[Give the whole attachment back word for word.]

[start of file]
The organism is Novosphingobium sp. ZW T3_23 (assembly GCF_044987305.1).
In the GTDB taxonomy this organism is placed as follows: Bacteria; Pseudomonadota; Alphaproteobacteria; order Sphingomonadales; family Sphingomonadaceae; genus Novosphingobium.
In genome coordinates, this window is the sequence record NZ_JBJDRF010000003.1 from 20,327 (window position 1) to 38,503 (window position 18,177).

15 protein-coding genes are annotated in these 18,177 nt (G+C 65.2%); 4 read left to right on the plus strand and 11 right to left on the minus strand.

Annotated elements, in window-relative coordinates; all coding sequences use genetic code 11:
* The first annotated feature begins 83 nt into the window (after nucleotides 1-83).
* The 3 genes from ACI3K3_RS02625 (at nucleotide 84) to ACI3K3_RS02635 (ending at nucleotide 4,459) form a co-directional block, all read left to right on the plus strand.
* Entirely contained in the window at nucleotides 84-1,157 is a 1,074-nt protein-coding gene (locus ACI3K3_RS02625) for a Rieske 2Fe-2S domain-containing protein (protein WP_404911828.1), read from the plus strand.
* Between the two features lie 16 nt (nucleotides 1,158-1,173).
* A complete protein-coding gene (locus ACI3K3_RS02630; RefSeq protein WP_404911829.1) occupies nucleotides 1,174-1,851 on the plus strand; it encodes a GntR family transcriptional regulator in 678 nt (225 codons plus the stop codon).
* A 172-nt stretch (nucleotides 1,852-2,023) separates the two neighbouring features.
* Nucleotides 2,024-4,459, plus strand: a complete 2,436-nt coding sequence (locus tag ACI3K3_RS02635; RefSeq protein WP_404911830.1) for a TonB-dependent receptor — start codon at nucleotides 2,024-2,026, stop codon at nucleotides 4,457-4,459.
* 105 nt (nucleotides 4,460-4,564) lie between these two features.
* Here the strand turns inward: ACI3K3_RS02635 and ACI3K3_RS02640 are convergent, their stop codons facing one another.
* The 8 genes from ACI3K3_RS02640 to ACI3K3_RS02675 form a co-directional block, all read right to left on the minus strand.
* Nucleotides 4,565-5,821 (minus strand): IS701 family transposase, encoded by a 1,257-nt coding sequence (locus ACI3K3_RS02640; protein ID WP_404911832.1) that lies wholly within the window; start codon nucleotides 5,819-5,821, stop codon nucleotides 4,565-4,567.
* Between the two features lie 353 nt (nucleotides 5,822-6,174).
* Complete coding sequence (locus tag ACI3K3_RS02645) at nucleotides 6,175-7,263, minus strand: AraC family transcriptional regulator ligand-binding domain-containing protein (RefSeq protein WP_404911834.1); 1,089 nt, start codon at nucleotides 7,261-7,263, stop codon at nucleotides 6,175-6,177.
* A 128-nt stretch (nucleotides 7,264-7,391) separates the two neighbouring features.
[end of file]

The organism is Novosphingobium sp. ZW T3_23 (assembly GCF_044987305.1).
In the GTDB taxonomy this organism is placed as follows: Bacteria; Pseudomonadota; Alphaproteobacteria; order Sphingomonadales; family Sphingomonadaceae; genus Novosphingobium.
In genome coordinates, this window is the sequence record NZ_JBJDRF010000003.1 from 20,327 (window position 1) to 38,503 (window position 18,177).

15 protein-coding genes are annotated in these 18,177 nt (G+C 65.2%); 4 read left to right on the plus strand and 11 right to left on the minus strand.

Annotated elements, in window-relative coordinates; all coding sequences use genetic code 11:
* The first annotated feature begins 83 nt into the window (after nucleotides 1-83).
* The 3 genes from ACI3K3_RS02625 (at nucleotide 84) to ACI3K3_RS02635 (ending at nucleotide 4,459) form a co-directional block, all read left to right on the plus strand.
* Entirely contained in the window at nucleotides 84-1,157 is a 1,074-nt protein-coding gene (locus ACI3K3_RS02625) for a Rieske 2Fe-2S domain-containing protein (protein WP_404911828.1), read from the plus strand.
* Between the two features lie 16 nt (nucleotides 1,158-1,173).
* A complete protein-coding gene (locus ACI3K3_RS02630; RefSeq protein WP_404911829.1) occupies nucleotides 1,174-1,851 on the plus strand; it encodes a GntR family transcriptional regulator in 678 nt (225 codons plus the stop codon).
* A 172-nt stretch (nucleotides 1,852-2,023) separates the two neighbouring features.
* Nucleotides 2,024-4,459, plus strand: a complete 2,436-nt coding sequence (locus tag ACI3K3_RS02635; RefSeq protein WP_404911830.1) for a TonB-dependent receptor — start codon at nucleotides 2,024-2,026, stop codon at nucleotides 4,457-4,459.
* 105 nt (nucleotides 4,460-4,564) lie between these two features.
* Here the strand turns inward: ACI3K3_RS02635 and ACI3K3_RS02640 are convergent, their stop codons facing one another.
* The 8 genes from ACI3K3_RS02640 to ACI3K3_RS02675 form a co-directional block, all read right to left on the minus strand.
* Nucleotides 4,565-5,821 (minus strand): IS701 family transposase, encoded by a 1,257-nt coding sequence (locus ACI3K3_RS02640; protein ID WP_404911832.1) that lies wholly within the window; start codon nucleotides 5,819-5,821, stop codon nucleotides 4,565-4,567.
* Between the two features lie 353 nt (nucleotides 5,822-6,174).
* Complete coding sequence (locus tag ACI3K3_RS02645) at nucleotides 6,175-7,263, minus strand: AraC family transcriptional regulator ligand-binding domain-containing protein (RefSeq protein WP_404911834.1); 1,089 nt, start codon at nucleotides 7,261-7,263, stop codon at nucleotides 6,175-6,177.
* A 128-nt stretch (nucleotides 7,264-7,391) separates the two neighbouring features.